Equestrianism: Whitaker's confusing win

By Genevieve Murphy at Hickstead

MICHAEL WHITAKER and Virtual Village Ashley confirmed their good form (and, in the process, added to the confusion of the selectors) when winning yesterday's Derby Trial on the second day of the British Jumping Derby meeting.

Ashley, who also won here on Thursday, had a promising year on the international stage in 1996 as an eight-year-old. But he was less consistent last year. "Most horses run into a sticky patch and he wasn't as good for a while, but now he's really confident again," Whitaker said.

It would have been much easier for the selectors if Ashley had filled one of the top-three places on the series of British international team trials and so qualified for one of the five places in the squad for the World Equestrian Games to be held in Rome in October.

Had Ashley been at his best in the third trial, held at the New Forest and Hampshire County Show at the end of July, Whitaker would probably have qualified for the squad after winning the third (and toughest) trial here on Thursday. But the ground was wet and slippery in Hampshire and the horse, who hates such conditions, gained no points.

It has left the selectors in a horrible dilemma as to which top riders (and in-form horses) will have to be left out of the World Games.

Yesterday, Whitaker gained his fourth victory in the Derby Trial by achieving the only clear round and the fastest time in the six-horse jump-off. The Briton defeated the 23-year-old German, Christian Ahlmann, who had one jump-off error on Satan du Tremblay, and Damian Charles, who had two fences down on Romulus 16.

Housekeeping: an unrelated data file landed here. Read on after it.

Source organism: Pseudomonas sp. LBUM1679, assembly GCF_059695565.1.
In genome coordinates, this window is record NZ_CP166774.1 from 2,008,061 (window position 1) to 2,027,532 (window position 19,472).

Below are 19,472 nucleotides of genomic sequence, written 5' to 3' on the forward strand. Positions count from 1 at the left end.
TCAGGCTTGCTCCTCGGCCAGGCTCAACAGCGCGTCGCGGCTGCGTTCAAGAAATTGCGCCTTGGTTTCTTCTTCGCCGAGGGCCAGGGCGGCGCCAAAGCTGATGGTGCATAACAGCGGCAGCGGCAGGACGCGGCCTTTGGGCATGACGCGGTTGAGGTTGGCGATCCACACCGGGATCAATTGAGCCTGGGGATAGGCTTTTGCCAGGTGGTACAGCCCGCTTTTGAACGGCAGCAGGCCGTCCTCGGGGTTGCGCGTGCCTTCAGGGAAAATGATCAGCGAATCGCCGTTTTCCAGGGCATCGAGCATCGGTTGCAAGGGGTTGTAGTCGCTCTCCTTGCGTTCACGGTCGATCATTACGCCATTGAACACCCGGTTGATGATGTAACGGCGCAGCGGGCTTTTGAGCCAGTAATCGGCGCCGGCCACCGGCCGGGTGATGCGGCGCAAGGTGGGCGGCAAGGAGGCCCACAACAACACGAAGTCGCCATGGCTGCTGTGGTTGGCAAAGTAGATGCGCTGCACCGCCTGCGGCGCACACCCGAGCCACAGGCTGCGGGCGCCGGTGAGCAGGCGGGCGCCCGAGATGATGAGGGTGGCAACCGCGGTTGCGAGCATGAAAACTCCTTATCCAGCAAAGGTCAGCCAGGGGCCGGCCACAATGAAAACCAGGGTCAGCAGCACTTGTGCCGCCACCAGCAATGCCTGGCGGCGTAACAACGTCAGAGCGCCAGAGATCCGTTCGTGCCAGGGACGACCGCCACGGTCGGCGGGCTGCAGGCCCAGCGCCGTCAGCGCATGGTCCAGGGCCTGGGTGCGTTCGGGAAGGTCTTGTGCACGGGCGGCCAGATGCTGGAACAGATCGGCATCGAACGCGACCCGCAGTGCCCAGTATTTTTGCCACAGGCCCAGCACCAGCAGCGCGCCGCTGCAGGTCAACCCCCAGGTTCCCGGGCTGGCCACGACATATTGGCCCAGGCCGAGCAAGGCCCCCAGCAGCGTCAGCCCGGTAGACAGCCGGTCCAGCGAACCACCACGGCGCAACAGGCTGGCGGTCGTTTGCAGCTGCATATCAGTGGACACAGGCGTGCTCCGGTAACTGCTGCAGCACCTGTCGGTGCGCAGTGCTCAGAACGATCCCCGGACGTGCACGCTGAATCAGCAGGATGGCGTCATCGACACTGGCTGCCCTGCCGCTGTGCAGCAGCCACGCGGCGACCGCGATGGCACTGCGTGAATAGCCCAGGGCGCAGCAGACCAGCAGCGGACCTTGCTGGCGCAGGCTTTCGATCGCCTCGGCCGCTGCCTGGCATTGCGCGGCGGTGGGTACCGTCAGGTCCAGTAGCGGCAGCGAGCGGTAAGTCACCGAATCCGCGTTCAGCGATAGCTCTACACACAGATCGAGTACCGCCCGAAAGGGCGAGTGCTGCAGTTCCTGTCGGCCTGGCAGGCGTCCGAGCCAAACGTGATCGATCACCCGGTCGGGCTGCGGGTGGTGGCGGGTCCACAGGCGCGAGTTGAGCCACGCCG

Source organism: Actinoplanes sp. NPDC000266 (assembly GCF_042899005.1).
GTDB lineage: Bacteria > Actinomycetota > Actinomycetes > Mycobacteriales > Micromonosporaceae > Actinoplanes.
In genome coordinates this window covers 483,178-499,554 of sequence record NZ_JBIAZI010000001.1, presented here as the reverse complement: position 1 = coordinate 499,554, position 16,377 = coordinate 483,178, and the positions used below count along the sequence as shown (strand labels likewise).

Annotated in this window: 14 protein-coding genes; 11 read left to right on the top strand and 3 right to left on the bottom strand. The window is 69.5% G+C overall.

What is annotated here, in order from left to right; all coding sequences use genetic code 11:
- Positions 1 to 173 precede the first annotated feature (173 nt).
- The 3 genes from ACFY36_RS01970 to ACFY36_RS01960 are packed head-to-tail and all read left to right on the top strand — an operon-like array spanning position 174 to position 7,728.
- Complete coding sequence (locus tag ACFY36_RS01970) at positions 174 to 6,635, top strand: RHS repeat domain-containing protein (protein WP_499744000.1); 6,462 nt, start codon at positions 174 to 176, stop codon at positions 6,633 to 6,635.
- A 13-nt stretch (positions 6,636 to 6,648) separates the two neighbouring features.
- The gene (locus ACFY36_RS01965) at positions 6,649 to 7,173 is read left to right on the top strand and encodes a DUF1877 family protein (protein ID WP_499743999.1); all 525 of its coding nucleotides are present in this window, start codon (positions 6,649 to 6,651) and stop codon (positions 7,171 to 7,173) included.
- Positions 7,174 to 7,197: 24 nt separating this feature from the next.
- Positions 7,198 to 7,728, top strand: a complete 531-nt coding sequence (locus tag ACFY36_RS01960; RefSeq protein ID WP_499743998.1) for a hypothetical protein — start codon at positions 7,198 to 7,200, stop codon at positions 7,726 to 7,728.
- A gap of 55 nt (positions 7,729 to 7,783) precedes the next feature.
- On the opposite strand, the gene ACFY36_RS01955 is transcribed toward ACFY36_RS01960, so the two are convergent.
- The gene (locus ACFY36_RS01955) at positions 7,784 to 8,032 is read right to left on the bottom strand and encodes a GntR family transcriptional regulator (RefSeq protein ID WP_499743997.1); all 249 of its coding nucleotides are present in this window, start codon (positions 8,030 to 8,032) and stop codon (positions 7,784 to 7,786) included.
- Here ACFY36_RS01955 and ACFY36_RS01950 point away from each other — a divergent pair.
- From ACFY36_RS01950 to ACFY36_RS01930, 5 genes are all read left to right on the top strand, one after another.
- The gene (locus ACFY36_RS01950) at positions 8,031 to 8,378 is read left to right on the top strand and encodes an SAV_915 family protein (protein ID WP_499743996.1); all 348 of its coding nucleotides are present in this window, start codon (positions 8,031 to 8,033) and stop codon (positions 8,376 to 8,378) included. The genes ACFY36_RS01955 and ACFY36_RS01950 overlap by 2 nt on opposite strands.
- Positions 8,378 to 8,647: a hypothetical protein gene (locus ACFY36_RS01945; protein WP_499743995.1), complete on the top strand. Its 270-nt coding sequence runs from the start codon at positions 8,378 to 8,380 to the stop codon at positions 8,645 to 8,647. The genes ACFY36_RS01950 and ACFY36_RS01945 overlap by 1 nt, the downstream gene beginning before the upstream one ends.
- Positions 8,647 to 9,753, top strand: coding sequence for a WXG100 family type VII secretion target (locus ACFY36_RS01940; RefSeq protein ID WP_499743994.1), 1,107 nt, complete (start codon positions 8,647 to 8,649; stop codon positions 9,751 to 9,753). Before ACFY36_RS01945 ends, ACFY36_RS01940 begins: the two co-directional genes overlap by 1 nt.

Peter Charles, the former European champion who rides for Ireland, is one of Damian's uncles. Another uncle, who runs the Padua Stud in the United States, bought Romulus for him to ride early this year and the partnership is clearly growing in confidence.

The Derby Trial was a qualifier for tomorrow's much richer British Jumping Derby, which carries a first prize of a pounds 20,000 Peugeot car and pounds 10,000. Michael Whitaker, who has won this annual classic on four previous occasions, will be riding Ashley in it for the first time. His elder brother, John, will also be on a first-timer when he rides nine-year-old Heyman, who had just one mistake in the opening round yesterday.

John Popely and last year's Derby winner, Bluebird, missed yesterday's jump-off with just one time fault. Popely, therefore, believes that his mare is on course for a repeat victory.

BRITISH JUMPING DERBY MEETING (Hickstead): Derby Trial: 1 Virtual Village Ashley (M Whitaker, GB) clear, 49.40sec; 2 Satan du Tremblay (C Ahlmann, Ger) 4 faults, 52.96; 3 Romulus 16 (D Charles, GB) 8 faults, 49.82.

Have you tried new the Independent Digital Edition apps?
Caption competition
Caption competition
Latest stories from i100
Daily Quiz
Independent Dating
and  

By clicking 'Search' you
are agreeing to our
Terms of Use.

Career Services
iJobs Job Widget
iJobs General

Recruitment Genius: Trainee Sales Consultants - OTE up to £35,000

£15000 - £35000 per annum: Recruitment Genius: This is an exciting opportunity...

Recruitment Genius: Franchise Operations Manager - Midlands or North West